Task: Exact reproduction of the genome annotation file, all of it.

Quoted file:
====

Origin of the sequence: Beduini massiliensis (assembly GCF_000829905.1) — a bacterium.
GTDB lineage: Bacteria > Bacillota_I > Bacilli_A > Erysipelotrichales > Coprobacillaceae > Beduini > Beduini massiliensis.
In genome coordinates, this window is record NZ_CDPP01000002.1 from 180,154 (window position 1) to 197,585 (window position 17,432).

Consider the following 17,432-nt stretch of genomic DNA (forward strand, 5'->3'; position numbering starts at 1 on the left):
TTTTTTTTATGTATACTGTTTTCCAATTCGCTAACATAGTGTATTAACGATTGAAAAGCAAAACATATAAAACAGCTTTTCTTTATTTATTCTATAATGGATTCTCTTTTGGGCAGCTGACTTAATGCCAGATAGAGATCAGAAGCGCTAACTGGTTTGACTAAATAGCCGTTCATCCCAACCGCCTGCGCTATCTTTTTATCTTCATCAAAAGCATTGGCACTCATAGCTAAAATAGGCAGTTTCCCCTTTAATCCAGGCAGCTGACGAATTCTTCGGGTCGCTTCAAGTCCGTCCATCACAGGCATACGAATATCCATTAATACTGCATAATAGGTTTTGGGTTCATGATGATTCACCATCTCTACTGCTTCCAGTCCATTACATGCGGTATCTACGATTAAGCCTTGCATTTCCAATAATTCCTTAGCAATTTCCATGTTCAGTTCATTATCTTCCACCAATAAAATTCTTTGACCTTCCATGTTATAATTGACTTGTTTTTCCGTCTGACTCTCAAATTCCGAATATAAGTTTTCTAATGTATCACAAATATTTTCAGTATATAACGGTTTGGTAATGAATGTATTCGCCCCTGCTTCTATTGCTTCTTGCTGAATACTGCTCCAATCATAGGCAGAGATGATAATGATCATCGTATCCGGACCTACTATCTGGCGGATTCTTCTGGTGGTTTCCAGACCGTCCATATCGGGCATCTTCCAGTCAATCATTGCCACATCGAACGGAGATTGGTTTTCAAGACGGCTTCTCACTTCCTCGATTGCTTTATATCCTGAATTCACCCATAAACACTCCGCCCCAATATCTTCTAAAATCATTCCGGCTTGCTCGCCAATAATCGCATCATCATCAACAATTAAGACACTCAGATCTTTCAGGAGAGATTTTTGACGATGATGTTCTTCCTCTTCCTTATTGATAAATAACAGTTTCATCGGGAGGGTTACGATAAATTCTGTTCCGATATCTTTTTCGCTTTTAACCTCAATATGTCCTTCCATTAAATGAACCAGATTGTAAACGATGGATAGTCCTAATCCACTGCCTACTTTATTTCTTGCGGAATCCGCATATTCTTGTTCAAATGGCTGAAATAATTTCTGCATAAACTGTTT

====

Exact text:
Origin of the sequence: Beduini massiliensis (assembly GCF_000829905.1) — a bacterium.
GTDB lineage: Bacteria > Bacillota_I > Bacilli_A > Erysipelotrichales > Coprobacillaceae > Beduini > Beduini massiliensis.
In genome coordinates, this window is record NZ_CDPP01000002.1 from 180,154 (window position 1) to 197,585 (window position 17,432).

Consider the following 17,432-nt stretch of genomic DNA (forward strand, 5'->3'; position numbering starts at 1 on the left):
TTTTTTTTATGTATACTGTTTTCCAATTCGCTAACATAGTGTATTAACGATTGAAAAGCAAAACATATAAAACAGCTTTTCTTTATTTATTCTATAATGGATTCTCTTTTGGGCAGCTGACTTAATGCCAGATAGAGATCAGAAGCGCTAACTGGTTTGACTAAATAGCCGTTCATCCCAACCGCCTGCGCTATCTTTTTATCTTCATCAAAAGCATTGGCACTCATAGCTAAAATAGGCAGTTTCCCCTTTAATCCAGGCAGCTGACGAATTCTTCGGGTCGCTTCAAGTCCGTCCATCACAGGCATACGAATATCCATTAATACTGCATAATAGGTTTTGGGTTCATGATGATTCACCATCTCTACTGCTTCCAGTCCATTACATGCGGTATCTACGATTAAGCCTTGCATTTCCAATAATTCCTTAGCAATTTCCATGTTCAGTTCATTATCTTCCACCAATAAAATTCTTTGACCTTCCATGTTATAATTGACTTGTTTTTCCGTCTGACTCTCAAATTCCGAATATAAGTTTTCTAATGTATCACAAATATTTTCAGTATATAACGGTTTGGTAATGAATGTATTCGCCCCTGCTTCTATTGCTTCTTGCTGAATACTGCTCCAATCATAGGCAGAGATGATAATGATCATCGTATCCGGACCTACTATCTGGCGGATTCTTCTGGTGGTTTCCAGACCGTCCATATCGGGCATCTTCCAGTCAATCATTGCCACATCGAACGGAGATTGGTTTTCAAGACGGCTTCTCACTTCCTCGATTGCTTTATATCCTGAATTCACCCATAAACACTCCGCCCCAATATCTTCTAAAATCATTCCGGCTTGCTCGCCAATAATCGCATCATCATCAACAATTAAGACACTCAGATCTTTCAGGAGAGATTTTTGACGATGATGTTCTTCCTCTTCCTTATTGATAAATAACAGTTTCATCGGGAGGGTTACGATAAATTCTGTTCCGATATCTTTTTCGCTTTTAACCTCAATATGTCCTTCCATTAAATGAACCAGATTGTAAACGATGGATAGTCCTAATCCACTGCCTACTTTATTTCTTGCGGAATCCGCATATTCTTGTTCAAATGGCTGAAATAATTTCTGCATAAACTGTTT